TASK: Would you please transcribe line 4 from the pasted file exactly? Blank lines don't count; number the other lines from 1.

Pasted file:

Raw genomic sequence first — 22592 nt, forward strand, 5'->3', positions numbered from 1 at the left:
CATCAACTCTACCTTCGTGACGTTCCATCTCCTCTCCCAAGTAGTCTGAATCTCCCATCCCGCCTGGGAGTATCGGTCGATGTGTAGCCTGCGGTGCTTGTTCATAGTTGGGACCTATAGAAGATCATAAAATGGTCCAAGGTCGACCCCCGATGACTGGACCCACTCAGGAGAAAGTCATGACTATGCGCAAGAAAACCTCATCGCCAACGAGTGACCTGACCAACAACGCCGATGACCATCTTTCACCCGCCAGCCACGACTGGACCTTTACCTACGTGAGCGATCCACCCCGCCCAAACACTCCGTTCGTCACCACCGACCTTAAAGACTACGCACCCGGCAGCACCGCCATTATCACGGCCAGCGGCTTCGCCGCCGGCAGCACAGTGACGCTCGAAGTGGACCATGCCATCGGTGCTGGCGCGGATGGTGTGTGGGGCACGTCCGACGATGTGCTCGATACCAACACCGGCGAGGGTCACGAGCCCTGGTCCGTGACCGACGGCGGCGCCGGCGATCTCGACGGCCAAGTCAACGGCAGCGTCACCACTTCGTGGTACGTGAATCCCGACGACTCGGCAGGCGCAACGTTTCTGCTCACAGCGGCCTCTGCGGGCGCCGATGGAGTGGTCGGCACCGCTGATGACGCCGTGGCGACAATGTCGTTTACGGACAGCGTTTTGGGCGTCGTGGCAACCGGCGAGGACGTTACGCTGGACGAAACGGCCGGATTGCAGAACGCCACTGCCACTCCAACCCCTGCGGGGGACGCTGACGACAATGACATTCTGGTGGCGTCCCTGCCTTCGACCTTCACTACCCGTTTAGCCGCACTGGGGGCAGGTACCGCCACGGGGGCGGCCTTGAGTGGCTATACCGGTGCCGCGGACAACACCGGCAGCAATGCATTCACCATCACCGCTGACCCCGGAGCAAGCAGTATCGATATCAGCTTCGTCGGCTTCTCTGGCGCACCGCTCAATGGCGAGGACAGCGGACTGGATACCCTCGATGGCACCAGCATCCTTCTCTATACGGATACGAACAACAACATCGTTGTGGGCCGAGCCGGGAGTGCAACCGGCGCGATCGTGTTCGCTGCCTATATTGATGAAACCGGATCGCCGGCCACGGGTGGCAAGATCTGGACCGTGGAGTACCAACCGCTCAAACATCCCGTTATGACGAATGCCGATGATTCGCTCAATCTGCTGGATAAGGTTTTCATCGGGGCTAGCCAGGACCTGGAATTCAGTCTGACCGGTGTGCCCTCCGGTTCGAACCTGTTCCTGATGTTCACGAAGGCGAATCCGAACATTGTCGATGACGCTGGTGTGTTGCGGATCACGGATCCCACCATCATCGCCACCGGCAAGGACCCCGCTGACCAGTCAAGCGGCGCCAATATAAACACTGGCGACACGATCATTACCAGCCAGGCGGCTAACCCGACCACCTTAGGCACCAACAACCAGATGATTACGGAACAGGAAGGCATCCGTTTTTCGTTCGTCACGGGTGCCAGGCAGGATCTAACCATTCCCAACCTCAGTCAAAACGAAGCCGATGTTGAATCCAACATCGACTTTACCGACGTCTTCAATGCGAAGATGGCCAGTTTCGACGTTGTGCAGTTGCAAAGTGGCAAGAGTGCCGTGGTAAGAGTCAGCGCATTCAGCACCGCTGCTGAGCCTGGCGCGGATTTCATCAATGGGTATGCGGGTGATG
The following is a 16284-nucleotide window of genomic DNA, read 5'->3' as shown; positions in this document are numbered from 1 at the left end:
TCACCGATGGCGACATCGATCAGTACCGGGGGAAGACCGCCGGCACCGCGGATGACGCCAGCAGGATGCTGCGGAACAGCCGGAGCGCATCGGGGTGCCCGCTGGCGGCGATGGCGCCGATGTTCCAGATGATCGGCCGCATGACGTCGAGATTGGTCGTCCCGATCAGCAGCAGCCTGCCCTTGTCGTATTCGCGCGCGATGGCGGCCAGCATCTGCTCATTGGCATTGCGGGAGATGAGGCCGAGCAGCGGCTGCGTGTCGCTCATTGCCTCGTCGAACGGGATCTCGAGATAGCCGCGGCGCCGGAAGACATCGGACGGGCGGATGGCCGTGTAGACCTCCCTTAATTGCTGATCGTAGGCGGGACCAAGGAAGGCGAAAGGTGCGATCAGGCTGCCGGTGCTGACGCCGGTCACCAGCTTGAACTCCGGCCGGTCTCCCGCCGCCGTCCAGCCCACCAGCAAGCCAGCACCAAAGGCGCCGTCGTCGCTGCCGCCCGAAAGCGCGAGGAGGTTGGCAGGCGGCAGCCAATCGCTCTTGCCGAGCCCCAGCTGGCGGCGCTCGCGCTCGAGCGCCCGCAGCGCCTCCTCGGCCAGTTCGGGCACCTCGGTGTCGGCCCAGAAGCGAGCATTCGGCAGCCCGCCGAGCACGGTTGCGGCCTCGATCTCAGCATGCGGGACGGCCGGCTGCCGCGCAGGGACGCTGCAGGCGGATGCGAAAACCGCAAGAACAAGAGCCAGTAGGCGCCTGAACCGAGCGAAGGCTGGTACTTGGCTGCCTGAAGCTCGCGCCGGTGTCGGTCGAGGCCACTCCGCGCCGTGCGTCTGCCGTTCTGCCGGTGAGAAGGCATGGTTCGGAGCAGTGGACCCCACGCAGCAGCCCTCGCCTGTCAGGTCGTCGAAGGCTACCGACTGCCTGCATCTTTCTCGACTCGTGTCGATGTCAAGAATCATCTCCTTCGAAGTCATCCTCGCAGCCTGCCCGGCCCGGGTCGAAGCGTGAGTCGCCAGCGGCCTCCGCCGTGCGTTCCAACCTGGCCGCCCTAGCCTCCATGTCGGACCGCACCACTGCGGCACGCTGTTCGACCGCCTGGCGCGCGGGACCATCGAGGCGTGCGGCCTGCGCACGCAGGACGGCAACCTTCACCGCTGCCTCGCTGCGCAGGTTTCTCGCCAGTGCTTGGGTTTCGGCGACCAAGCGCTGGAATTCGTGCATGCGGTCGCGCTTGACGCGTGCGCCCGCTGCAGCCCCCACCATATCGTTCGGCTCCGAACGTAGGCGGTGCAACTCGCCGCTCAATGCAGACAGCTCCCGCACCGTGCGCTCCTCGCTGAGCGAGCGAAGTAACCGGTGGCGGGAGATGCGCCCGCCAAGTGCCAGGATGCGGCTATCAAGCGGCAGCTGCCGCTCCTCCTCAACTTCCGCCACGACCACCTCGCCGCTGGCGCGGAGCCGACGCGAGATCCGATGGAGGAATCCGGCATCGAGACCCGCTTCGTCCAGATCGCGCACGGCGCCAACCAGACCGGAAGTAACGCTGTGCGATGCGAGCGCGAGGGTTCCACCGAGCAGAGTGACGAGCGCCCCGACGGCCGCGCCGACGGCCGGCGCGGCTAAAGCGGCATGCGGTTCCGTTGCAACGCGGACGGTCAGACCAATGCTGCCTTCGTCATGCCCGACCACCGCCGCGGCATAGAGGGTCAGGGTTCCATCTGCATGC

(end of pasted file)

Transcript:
TCACCGATGGCGACATCGATCAGTACCGGGGGAAGACCGCCGGCACCGCGGATGACGCCAGCAGGATGCTGCGGAACAGCCGGAGCGCATCGGGGTGCCCGCTGGCGGCGATGGCGCCGATGTTCCAGATGATCGGCCGCATGACGTCGAGATTGGTCGTCCCGATCAGCAGCAGCCTGCCCTTGTCGTATTCGCGCGCGATGGCGGCCAGCATCTGCTCATTGGCATTGCGGGAGATGAGGCCGAGCAGCGGCTGCGTGTCGCTCATTGCCTCGTCGAACGGGATCTCGAGATAGCCGCGGCGCCGGAAGACATCGGACGGGCGGATGGCCGTGTAGACCTCCCTTAATTGCTGATCGTAGGCGGGACCAAGGAAGGCGAAAGGTGCGATCAGGCTGCCGGTGCTGACGCCGGTCACCAGCTTGAACTCCGGCCGGTCTCCCGCCGCCGTCCAGCCCACCAGCAAGCCAGCACCAAAGGCGCCGTCGTCGCTGCCGCCCGAAAGCGCGAGGAGGTTGGCAGGCGGCAGCCAATCGCTCTTGCCGAGCCCCAGCTGGCGGCGCTCGCGCTCGAGCGCCCGCAGCGCCTCCTCGGCCAGTTCGGGCACCTCGGTGTCGGCCCAGAAGCGAGCATTCGGCAGCCCGCCGAGCACGGTTGCGGCCTCGATCTCAGCATGCGGGACGGCCGGCTGCCGCGCAGGGACGCTGCAGGCGGATGCGAAAACCGCAAGAACAAGAGCCAGTAGGCGCCTGAACCGAGCGAAGGCTGGTACTTGGCTGCCTGAAGCTCGCGCCGGTGTCGGTCGAGGCCACTCCGCGCCGTGCGTCTGCCGTTCTGCCGGTGAGAAGGCATGGTTCGGAGCAGTGGACCCCACGCAGCAGCCCTCGCCTGTCAGGTCGTCGAAGGCTACCGACTGCCTGCATCTTTCTCGACTCGTGTCGATGTCAAGAATCATCTCCTTCGAAGTCATCCTCGCAGCCTGCCCGGCCCGGGTCGAAGCGTGAGTCGCCAGCGGCCTCCGCCGTGCGTTCCAACCTGGCCGCCCTAGCCTCCATGTCGGACCGCACCACTGCGGCACGCTGTTCGACCGCCTGGCGCGCGGGACCATCGAGGCGTGCGGCCTGCGCACGCAGGACGGCAACCTTCACCGCTGCCTCGCTGCGCAGGTTTCTCGCCAGTGCTTGGGTTTCGGCGACCAAGCGCTGGAATTCGTGCATGCGGTCGCGCTTGACGCGTGCGCCCGCTGCAGCCCCCACCATATCGTTCGGCTCCGAACGTAGGCGGTGCAACTCGCCGCTCAATGCAGACAGCTCCCGCACCGTGCGCTCCTCGCTGAGCGAGCGAAGTAACCGGTGGCGGGAGATGCGCCCGCCAAGTGCCAGGATGCGGCTATCAAGCGGCAGCTGCCGCTCCTCCTCAACTTCCGCCACGACCACCTCGCCGCTGGCGCGGAGCCGACGCGAGATCCGATGGAGGAATCCGGCATCGAGACCCGCTTCGTCCAGATCGCGCACGGCGCCAACCAGACCGGAAGTAACGCTGTGCGATGCGAGCGCGAGGGTTCCACCGAGCAGAGTGACGAGCGCCCCGACGGCCGCGCCGACGGCCGGCGCGGCTAAAGCGGCATGCGGTTCCGTTGCAACGCGGACGGTCAGACCAATGCTGCCTTCGTCATGCCCGACCACCGCCGCGGCATAGAGGGTCAGGGTTCCATCTGCATGC